A T2 bay-window version would have more interior facilities and be a little bit quicker but having driven many up and down to Cornwall – some of those hills can be a real nightmare – they’re still as slow as the turning of the tide. There are loads of conversions available including the Danbury and the Devon, with the Westfalia ‘Westy’ probably being the most famous – which means it’s the most expensive, but it’s easier to get spares. I drove to Spain in a T2 and it was absolutely freezing when we got up into the mountains, especially in the middle of the night, because our heater wasn’t up to much; a later Brazilian model sports a water-cooled engine so would provide better interior heating (and a bit more oomph), but failing that, you could get an aftermarket Webasto or Eberspacher plumbed in heating unit. The more sporty Porsche influenced Type 4 engine will give you more power, particularly the 2-litre iteration but parts are a little less easy to come by and the fuel bill will creep up a notch.
The next one up is the water-cooled or air-cooled Type 25 ‘Wedge’ or T3, but this is where they start to lose their charm. They’re bigger, have nicer handling and you can get them with double sliding doors. Although super rare, if you can find a South-African specced van with a five-cylinder Audi engine, you’ll have no problem with power or speed because those things are monsters – it can easily do 80-odd mph. The 2.1-litre injection engine would be my second choice, but stay away from the diesels and 1600s to avoid T2-like journey times.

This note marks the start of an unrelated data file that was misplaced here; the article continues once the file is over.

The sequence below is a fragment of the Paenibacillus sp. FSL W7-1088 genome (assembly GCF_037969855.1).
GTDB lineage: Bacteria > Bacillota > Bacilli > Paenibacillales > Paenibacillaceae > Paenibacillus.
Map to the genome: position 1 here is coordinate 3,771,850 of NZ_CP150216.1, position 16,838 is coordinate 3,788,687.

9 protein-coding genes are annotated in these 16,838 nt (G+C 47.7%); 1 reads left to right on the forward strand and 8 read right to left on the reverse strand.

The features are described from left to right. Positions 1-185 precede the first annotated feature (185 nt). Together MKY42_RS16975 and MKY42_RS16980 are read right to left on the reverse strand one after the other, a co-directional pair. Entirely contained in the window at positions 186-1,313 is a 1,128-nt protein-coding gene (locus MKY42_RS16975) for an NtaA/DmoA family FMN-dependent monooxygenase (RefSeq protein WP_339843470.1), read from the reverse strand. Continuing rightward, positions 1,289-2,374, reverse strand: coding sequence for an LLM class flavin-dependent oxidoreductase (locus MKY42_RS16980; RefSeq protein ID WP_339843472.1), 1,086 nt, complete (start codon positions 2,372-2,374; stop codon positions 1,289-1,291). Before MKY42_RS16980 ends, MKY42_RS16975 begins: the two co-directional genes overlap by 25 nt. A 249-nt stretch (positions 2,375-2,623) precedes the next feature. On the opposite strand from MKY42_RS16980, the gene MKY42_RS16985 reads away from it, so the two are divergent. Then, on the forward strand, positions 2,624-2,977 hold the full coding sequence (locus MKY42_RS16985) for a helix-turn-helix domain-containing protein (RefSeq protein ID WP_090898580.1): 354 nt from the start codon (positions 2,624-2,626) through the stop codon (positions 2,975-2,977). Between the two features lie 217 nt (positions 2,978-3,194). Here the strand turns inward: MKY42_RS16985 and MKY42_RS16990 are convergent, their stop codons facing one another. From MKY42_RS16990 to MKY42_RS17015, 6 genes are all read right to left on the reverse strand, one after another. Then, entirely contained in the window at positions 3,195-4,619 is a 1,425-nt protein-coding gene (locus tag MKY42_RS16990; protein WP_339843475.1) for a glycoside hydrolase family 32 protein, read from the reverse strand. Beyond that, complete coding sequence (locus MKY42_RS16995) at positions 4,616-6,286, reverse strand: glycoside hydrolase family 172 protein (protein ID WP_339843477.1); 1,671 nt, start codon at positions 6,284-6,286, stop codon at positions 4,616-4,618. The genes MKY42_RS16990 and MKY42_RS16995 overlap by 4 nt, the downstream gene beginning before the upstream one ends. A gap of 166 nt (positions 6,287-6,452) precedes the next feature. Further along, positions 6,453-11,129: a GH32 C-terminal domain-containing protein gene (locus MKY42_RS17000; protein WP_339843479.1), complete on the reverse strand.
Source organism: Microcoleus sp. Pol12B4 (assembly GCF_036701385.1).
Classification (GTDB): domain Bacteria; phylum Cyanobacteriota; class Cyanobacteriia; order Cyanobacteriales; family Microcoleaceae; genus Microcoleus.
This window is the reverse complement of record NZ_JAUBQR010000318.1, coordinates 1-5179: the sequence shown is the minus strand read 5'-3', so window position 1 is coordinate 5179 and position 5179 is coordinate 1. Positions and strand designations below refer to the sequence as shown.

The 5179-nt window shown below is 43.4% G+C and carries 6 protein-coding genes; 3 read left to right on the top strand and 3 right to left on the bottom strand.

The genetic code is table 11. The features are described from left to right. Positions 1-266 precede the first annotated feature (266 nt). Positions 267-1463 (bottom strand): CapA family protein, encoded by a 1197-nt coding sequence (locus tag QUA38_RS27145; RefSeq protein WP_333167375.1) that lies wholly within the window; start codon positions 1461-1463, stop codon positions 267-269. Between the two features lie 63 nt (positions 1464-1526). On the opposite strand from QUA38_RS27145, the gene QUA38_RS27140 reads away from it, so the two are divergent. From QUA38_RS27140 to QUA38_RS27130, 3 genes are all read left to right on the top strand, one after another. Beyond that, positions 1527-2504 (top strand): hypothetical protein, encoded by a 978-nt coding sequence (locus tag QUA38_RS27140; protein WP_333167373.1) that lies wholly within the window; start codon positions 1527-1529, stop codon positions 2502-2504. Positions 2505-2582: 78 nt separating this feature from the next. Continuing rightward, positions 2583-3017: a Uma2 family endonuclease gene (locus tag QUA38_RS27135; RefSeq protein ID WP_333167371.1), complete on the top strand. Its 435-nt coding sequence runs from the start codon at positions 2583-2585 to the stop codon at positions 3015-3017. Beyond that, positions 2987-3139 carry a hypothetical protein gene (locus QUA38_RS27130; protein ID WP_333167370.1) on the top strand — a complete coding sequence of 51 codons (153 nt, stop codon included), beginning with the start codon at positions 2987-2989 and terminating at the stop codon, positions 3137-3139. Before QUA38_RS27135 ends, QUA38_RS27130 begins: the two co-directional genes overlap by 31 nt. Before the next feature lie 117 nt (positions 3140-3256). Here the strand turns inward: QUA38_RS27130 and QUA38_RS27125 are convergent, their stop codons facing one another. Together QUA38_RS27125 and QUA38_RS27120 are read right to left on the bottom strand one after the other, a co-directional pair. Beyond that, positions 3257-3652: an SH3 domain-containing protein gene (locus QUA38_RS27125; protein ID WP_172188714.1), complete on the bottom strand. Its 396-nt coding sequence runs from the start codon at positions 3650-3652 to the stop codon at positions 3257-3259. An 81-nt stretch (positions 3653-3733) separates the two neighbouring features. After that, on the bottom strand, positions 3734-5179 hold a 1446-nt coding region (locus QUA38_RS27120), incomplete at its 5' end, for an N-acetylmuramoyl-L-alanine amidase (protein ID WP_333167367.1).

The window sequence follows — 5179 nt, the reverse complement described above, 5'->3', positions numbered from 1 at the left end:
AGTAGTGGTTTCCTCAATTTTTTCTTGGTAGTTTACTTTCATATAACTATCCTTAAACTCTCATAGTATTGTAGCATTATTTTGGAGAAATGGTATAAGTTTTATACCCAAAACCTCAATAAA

I suspect the Type 4, which hails from the Caravelle era, will be your sweet spot. It’s not quite got all the mod cons of VW’s very latest – the ID. Buzz that was inspired by the original Splittie – but it’s also not insane money, and although their more modern engines lack the distinctive charm of the famous flat-four engine they are more refined and come with a little more power too. It’s charming-ish, but new enough that everything will hopefully still work and you can still get all the bits to repair it.